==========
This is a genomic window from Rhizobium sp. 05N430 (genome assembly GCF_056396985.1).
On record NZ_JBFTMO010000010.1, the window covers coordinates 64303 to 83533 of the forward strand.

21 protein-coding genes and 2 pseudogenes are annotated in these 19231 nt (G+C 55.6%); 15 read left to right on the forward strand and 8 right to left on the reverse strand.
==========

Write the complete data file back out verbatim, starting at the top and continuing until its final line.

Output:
This is a genomic window from Rhizobium sp. 05N430 (genome assembly GCF_056396985.1).
On record NZ_JBFTMO010000010.1, the window covers coordinates 64303 to 83533 of the forward strand.

21 protein-coding genes and 2 pseudogenes are annotated in these 19231 nt (G+C 55.6%); 15 read left to right on the forward strand and 8 right to left on the reverse strand.